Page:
Each Sunday I normally write about my Book of the Week. However, I was ill for so many days this past week that I could not finish reading “Mathematics for Computer Graphics.” So I will complete the book this week and write about it next Sunday.
Emacs Lisp Regression Testing
ERT is a unit test library that is now a standard part of Emacs. Its flexibility supports a variety of test-driven development practices. I will show you one example by explaining how I use it on PHP Mode.
But before I go any further I need to mention Daniel Hackney. He is responsible for creating the testing framework for PHP Mode and contributed a lot of great work and appreciated effort to integrate ERT. He deserves all the credit for introducing automated unit testing into the project.
Now then, I define a test using
ert-deftest, which you will see in the list of tests. When in the buffer for that file I can use the command
M-x ert to run all of the tests and examine the results of their successes or failures. I can also run the tests from the command-line, which is a useful feature of ERT as it makes it possible to integrate a test suite with
git-bisect, a great debugging tool for Git users.
They link to a GitHub issue related to the feature or bug covered by the test.
They describe the expected behavior of the test in the header comment.
They contain the PHP code we expect to see when running the tests.
That last part requires some further explanation, because ‘running the tests’ does not seem obvious if you look at that one example. That file tests PHP Mode’s behavior for indenting a specific type of code. Most of the PHP Mode tests are written to test formatting under a variety of situations, whether it is indentation or syntax highlighting. For syntax highlighting the test only needs to mention what font face it expects to see. Testing for indentation is not so straight-forward.
PHP Mode provides four different styles of indentation for programmers. The test suite must be able to verify that indentation works properly for all of these styles. That means it is not good enough to simply hard-code indentation into the tests. The different styles have different default amounts of indentation and so testing for any hard-coded amount of whitespace would fail.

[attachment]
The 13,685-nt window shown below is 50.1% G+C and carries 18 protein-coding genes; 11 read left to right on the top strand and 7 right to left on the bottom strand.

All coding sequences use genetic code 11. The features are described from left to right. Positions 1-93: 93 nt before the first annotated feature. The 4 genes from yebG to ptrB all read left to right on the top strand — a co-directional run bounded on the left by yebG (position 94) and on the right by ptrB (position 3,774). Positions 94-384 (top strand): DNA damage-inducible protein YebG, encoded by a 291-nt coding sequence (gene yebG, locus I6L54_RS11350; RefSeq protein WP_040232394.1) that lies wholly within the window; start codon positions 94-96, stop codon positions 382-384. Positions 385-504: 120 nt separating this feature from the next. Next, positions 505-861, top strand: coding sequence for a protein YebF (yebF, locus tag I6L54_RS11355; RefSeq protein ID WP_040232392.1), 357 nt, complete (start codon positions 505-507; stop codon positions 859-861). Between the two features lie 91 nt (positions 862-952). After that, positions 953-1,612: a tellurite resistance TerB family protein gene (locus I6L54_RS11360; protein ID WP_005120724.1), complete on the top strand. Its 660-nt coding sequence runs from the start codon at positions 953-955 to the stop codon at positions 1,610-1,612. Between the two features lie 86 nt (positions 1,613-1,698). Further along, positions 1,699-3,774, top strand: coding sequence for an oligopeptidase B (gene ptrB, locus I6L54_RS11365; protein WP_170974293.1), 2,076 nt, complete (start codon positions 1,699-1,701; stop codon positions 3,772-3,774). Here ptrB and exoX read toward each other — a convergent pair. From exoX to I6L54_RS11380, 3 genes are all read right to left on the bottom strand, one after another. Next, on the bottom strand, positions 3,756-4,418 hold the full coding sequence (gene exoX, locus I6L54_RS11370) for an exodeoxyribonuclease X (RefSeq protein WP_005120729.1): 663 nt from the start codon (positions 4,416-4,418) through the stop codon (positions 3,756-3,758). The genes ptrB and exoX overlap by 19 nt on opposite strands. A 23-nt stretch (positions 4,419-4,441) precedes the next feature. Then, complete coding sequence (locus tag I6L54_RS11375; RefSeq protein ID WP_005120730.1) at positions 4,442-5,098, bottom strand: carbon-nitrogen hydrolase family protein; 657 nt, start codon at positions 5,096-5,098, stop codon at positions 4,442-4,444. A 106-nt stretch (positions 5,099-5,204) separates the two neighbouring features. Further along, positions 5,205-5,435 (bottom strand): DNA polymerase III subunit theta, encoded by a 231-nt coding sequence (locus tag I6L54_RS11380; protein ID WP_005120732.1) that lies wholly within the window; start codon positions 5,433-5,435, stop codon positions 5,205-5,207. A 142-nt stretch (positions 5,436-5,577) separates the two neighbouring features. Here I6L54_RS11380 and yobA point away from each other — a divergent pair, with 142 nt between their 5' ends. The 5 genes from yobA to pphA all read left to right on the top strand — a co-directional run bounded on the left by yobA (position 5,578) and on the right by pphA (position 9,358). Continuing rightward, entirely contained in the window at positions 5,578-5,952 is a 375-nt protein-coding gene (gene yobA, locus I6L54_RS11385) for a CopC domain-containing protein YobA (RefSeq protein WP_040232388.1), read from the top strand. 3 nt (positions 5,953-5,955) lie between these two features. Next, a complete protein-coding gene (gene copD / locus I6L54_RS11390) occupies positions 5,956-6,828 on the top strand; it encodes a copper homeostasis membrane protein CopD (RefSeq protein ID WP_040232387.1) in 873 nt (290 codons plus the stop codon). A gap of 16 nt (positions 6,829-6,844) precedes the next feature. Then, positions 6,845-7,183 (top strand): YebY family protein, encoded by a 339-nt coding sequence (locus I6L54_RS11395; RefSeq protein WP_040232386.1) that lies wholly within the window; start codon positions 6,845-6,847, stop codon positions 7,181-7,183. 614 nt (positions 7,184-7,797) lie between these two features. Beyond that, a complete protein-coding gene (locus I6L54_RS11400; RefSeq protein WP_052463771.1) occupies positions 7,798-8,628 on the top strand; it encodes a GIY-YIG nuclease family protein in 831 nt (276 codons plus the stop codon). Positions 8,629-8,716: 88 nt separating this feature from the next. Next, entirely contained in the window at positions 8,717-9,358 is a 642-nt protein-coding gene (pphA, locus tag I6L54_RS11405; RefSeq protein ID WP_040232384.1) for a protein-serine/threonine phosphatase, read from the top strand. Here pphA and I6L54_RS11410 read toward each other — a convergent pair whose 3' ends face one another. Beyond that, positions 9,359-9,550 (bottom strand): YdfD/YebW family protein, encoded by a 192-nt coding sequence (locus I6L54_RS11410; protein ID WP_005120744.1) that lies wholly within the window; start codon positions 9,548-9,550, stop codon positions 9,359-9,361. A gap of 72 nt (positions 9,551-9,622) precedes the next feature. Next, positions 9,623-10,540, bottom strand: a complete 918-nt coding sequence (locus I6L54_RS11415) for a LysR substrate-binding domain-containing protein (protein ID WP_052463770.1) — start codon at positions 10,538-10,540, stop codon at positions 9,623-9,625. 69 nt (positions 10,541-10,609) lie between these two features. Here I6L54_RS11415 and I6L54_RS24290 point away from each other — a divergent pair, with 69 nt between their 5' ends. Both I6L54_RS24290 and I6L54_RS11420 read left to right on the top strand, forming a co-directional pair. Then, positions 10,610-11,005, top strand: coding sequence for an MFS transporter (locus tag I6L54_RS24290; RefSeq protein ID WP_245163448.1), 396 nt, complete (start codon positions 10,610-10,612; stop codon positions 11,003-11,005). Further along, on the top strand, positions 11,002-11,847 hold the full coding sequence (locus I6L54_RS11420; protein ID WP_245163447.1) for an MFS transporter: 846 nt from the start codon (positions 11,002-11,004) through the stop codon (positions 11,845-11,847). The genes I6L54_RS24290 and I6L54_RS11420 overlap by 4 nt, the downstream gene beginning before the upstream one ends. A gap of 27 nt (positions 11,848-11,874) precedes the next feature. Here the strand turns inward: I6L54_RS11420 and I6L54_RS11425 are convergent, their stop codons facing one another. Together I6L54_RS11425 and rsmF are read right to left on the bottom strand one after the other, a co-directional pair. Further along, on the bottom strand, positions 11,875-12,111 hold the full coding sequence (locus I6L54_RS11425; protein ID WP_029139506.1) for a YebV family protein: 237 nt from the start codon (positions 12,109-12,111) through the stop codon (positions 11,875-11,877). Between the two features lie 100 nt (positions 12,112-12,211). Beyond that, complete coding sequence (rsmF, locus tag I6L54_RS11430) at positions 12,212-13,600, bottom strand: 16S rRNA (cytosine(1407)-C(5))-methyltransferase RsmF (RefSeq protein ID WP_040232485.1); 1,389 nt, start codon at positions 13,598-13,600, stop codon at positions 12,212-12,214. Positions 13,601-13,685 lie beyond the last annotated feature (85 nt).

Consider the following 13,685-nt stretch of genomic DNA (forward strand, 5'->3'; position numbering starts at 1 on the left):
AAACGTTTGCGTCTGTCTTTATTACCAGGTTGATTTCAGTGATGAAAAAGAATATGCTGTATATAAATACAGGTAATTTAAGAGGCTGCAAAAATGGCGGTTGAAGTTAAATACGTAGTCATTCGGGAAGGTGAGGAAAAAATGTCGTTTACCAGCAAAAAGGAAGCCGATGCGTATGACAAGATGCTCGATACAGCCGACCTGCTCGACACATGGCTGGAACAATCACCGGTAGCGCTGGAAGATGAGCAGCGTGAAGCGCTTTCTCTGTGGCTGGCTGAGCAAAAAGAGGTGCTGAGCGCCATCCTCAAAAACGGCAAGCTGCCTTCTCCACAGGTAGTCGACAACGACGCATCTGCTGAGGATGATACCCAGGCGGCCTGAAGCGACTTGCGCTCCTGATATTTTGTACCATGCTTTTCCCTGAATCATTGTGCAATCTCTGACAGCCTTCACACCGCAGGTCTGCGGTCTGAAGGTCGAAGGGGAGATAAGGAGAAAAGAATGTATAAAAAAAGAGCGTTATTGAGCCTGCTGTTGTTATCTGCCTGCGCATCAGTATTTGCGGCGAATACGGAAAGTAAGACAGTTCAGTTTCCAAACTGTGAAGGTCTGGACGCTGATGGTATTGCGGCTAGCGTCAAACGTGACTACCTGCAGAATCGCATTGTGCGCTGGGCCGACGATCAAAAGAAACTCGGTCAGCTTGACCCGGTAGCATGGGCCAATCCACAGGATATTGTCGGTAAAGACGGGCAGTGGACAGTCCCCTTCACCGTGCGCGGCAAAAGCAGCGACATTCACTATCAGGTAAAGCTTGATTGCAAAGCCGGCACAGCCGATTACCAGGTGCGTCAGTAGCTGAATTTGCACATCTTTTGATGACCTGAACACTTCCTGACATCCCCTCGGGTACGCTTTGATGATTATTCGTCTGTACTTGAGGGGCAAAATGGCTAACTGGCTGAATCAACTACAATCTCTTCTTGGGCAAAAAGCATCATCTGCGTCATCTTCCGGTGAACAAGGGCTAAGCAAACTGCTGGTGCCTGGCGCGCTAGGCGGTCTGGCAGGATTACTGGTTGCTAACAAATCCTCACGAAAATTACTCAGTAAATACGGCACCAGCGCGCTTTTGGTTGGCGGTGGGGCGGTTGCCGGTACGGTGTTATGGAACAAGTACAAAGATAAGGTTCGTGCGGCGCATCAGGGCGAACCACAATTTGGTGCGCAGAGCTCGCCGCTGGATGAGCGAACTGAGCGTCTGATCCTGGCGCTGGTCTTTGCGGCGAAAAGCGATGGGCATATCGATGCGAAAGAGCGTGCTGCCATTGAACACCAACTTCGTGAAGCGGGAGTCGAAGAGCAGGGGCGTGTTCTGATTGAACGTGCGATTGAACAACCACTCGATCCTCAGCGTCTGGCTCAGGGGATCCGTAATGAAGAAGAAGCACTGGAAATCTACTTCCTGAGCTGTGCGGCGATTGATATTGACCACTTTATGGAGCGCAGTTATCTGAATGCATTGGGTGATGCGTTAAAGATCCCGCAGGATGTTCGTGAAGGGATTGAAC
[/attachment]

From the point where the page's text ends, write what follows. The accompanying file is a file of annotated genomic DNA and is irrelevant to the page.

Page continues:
The tests deal with this issue by using magic comments, an idea borrowed from the Autoload facility in Emacs. For example, many Emacs packages have a magic comment in the form of
;;;###autoload to ensure everything loads correctly. The PHP Mode test framework checks for a similar magic comment for indentation. Here is the example from the test I wrote today:
foreach ($x as $s) echo $s; // ###php-mode-test### ((indent c-basic-offset))
The test suite looks for magic comments beginning with
###php-mode-test### followed by a list of properties to test. Currently the only valid property is
indent. It accepts the name of an offset from CC Mode, which PHP Mode uses to control and customize indentation. In the example above the comment
((indent c-basic-offset)) tells the test suite that the line of code must be indented to value declared by
c-basic-offset. That is a value that may change from style to style. However, by describing an offset we can test indentation by repeating these steps for each style:
Enable that formatting style.
Indent the entire test file.
Find every line with
// ###php-mode-test### ((indent offset)).
Test whether or not that line uses
offsetas its indent for that style.
The test framework uses the function
php-mode-test-process-magics to perform all of these steps. The macro
with-php-mode-test complements it by allowing me to test a file like this by writing nothing more than this:
(ert-deftest php-mode-test-issue-99 () "Proper indentation for 'foreach' statements without braces." (with-php-mode-test ("issue-99.php" :indent t :magic t)))
:magic indicate that I want to test indentation and use magic comments to do so. But that’s it. The rest of the framework takes care of loading the PHP script, indenting it for each style, testing that indentation, et cetera.
I hope I’ve explained this well enough that you can see how useful ERT can be for an Emacs Lisp package. Any Emacs Lisp programmer should devote time to learning ERT. It has served as a terrific utility for PHP Mode and can do the same for all kinds of other Emacs packages.